Iran criticizes IAEA censure from European countries

Iran says the plan by some European countries to censure Iran at the IAEA will have a negative effect on nuclear negotiations.

Iranian officials have rejected the move by several European countries to censure Iran at the upcoming meeting of the International Atomic Energy Agency (IAEA). Germany, France and the United Kingdom plan to issue a statement expressing “serious concern” over moves Iran has made that counter the Joint Comprehensive Plan of Action (JCPOA), commonly known as the Iranian nuclear deal. As a result of the 2018 US exit from the deal and the reapplication of nuclear sanctions, Iran breached the JCPOA. Iranian officials say the breaches are “reversible” and they could be interested in returning to the deal, but only once all sanctions are lifted.

With Joe Biden as president and US interest in returning to the JCPOA, it seems Europe is ready to take a hard line on Tehran, starting with the IAEA quarterly meeting in Vienna. The Biden administration has called for talks, and those who support negotiations between Iran and the United States say the two sides need to address “sequencing” of sanctions removal and full Iranian compliance to all of the JCPOA’s terms.

Chief of Staff of Hassan Rouhani's administration Mahmoud Vaezi said of the upcoming resolution, “From our viewpoint, it is not a constructive position and will have a negative effect on JCPOA negotiations and Iran’s cooperation with the IAEA.” He added, “This behavior is not friendly, and they should change it before it is too late.”

Complicating matters with the IAEA is that Iran and IAEA director general Rafael Grossi recently came to an agreement to help delay a crisis. According to an Iranian parliamentary bill, Iran was required on Feb. 23 to suspend additional protocols that gave the IAEA broader access to Iran’s nuclear sites. The bill, named Strategic Action to Remove Sanctions, was designed to pressure Europe and the United States to remove sanctions on Iran. The Rouhani administration and Gross came to an agreement in which Iran would continue to record nuclear sites but hold on to footage for a period of three months. If in that time, Iran and the United States resolved US reentry into the JCPOA and sanctions removal and Iran returned to full compliance, then Iran would hand the recordings over to the IAEA. If not, then Iran would permanently delete the recordings.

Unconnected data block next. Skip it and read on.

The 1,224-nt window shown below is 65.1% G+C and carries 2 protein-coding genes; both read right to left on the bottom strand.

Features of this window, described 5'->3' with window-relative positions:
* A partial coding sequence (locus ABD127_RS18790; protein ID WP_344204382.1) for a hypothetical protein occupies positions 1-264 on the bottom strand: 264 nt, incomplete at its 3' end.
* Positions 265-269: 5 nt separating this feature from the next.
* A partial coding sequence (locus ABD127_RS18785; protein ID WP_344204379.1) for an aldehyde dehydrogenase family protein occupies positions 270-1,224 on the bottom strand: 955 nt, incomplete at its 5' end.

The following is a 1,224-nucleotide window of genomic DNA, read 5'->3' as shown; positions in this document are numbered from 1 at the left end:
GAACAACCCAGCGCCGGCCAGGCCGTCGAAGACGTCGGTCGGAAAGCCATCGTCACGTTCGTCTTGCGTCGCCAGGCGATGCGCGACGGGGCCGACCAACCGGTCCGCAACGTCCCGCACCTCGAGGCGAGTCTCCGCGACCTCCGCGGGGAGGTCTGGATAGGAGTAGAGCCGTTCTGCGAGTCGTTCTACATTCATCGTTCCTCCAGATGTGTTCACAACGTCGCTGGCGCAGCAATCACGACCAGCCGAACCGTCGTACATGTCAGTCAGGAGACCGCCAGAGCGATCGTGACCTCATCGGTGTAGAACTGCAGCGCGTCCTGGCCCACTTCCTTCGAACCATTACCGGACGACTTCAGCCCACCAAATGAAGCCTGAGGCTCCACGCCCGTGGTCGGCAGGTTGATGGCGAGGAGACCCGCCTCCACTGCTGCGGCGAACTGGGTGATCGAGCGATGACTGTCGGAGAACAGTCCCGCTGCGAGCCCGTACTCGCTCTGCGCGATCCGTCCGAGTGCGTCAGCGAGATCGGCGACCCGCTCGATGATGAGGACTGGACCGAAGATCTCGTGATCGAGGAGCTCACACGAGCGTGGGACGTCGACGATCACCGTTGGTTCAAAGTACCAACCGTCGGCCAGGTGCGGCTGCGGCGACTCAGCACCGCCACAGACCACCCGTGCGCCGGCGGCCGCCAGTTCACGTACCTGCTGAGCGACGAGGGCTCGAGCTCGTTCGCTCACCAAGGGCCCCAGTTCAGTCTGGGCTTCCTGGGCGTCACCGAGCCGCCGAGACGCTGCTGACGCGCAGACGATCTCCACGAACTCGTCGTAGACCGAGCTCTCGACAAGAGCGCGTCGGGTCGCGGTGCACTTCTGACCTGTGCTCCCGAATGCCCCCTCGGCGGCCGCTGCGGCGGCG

Vaezi said of Iran’s position, “The sanctions must be removed, and both the United States and European countries have to take clear, operational action; conversely, once it is verified, we are certain we too will take such action.”

Regarding Rouhani’s phone conversation with French President Emmanuel Macron, Vaezi told reporters "there are some differences.” He said both sides agreed to think about these differences and continue the talks “at the expert level.”

Vaezi reemphasized Iran’s desire to get back into the JCPOA. He said the sanctions must be removed in accordance with the JCPOA and an additional 1,600 sanctions were placed on Iran under Donald Trump. The additional sanctions are mostly on individuals or entities, which are separate from the JCPOA.

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